Cardiovascular adaptations driven by exposure to weightlessness cause some astronauts to experience orthostatic intolerance upon return to Earth. Maladaptations of spaceflight that lead to hemodynamic instability are temporary, and therefore astronauts provide for researchers a powerful model to study cardiovascular dysfunction in terrestrial patients. Orthostatic intolerance in astronauts is linked to changes in the autonomic control of cardiovascular function, and so patients that suffer neurocardiogenic syncope may benefit from a greater understanding of the effects of spaceflight on the autonomic nervous system. In addition, appropriate autonomic compensation is fundamental to the maintenance of stable arterial pressures and brain blood flow in patients suffering traumatic bleeding injuries. The application of lower body negative pressure (LBNP), an experimental procedure used widely in aerospace physiology, induces autonomic and hemodynamic responses that are similar to actual hemorrhage and therefore may emerge as a useful experimental tool to simulate hemorrhage in humans. Observations that standing astronauts and severely injured patients are challenged to maintain venous return has contributed to the development of an inspiratory impedance threshold device that serves as a controlled "Mueller maneuver" and has the potential to reduce orthostatic intolerance in returning astronauts and slow the progression to hemorrhagic shock in bleeding patients. In this review, we focus on describing new concepts that have arisen from studies of astronauts, patients, and victims of trauma, and highlight the necessity of developing the capability of monitoring medical information continuously and remotely. Remote medical monitoring will be essential for longduration space missions and has the potential to save lives on the battlefield and in the civilian sector.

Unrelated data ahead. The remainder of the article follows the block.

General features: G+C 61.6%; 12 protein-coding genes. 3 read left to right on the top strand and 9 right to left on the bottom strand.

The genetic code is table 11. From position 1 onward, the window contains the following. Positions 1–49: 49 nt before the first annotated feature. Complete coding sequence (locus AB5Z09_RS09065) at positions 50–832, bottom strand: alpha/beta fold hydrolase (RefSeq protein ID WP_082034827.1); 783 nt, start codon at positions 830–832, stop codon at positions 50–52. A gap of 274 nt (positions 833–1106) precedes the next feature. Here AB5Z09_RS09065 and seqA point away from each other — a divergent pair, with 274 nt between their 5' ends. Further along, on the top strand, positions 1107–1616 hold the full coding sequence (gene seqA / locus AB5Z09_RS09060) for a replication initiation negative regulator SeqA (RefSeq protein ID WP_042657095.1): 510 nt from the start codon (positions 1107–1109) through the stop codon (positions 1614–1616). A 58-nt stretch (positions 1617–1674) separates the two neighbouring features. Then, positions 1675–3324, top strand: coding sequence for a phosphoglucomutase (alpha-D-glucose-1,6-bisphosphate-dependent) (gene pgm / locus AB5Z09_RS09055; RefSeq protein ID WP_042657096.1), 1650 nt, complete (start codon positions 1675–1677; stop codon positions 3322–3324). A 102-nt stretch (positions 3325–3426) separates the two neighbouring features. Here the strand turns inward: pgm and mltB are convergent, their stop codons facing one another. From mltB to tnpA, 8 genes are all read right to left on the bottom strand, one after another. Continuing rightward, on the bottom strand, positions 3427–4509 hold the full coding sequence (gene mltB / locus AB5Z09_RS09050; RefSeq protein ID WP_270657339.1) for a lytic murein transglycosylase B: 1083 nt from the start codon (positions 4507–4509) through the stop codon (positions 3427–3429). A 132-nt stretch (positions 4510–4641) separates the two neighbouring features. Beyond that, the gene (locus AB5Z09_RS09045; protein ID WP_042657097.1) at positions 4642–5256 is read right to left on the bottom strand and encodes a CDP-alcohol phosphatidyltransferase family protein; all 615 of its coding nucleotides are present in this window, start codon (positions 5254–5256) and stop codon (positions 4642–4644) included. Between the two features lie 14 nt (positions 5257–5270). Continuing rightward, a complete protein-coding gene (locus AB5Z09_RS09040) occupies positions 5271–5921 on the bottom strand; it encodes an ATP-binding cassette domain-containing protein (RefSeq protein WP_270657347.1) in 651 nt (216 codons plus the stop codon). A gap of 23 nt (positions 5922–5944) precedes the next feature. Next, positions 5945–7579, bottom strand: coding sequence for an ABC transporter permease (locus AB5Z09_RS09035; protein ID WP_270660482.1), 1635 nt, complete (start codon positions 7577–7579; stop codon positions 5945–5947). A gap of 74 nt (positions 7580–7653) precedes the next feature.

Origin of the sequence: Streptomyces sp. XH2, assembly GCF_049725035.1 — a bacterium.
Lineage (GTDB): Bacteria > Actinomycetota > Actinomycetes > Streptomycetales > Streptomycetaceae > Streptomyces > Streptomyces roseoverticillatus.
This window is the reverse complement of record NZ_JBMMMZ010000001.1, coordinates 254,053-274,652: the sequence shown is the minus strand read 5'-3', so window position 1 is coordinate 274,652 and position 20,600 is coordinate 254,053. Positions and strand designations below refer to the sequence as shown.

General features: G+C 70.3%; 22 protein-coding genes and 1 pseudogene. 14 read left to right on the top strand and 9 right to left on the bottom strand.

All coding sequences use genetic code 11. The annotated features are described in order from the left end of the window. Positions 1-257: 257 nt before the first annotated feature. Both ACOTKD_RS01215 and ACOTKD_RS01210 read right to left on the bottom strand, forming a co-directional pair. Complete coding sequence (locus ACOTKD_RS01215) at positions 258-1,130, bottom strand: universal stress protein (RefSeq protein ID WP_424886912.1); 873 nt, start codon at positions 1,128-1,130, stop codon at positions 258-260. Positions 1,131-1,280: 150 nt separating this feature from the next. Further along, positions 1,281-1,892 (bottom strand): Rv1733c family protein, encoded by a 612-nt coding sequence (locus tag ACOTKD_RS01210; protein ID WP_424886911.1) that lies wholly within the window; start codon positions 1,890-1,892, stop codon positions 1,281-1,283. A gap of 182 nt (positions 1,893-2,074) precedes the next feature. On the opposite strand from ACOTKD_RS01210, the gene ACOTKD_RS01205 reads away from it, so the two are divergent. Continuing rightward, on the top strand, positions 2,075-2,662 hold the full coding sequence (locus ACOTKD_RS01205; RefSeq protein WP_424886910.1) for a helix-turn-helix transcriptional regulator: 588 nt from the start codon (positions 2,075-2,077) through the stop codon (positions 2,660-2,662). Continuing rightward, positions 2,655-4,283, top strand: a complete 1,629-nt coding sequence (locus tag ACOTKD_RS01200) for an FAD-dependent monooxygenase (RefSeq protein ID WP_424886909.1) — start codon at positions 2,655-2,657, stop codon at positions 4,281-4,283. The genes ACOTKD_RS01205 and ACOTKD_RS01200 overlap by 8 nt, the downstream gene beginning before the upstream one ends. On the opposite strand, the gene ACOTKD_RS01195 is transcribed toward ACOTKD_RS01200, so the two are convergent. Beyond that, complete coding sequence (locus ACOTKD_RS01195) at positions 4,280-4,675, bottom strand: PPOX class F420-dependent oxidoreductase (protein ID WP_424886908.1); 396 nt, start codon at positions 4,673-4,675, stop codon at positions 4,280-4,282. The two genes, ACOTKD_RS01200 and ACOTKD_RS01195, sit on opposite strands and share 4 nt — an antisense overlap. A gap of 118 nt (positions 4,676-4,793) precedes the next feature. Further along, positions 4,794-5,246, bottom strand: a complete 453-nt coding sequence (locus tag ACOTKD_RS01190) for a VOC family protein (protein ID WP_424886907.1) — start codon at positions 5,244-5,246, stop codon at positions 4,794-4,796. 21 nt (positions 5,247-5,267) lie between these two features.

Keywords: microgravity, autonomic nervous system, orthostatic intolerance, combat casualty care, hemorrhagic shock
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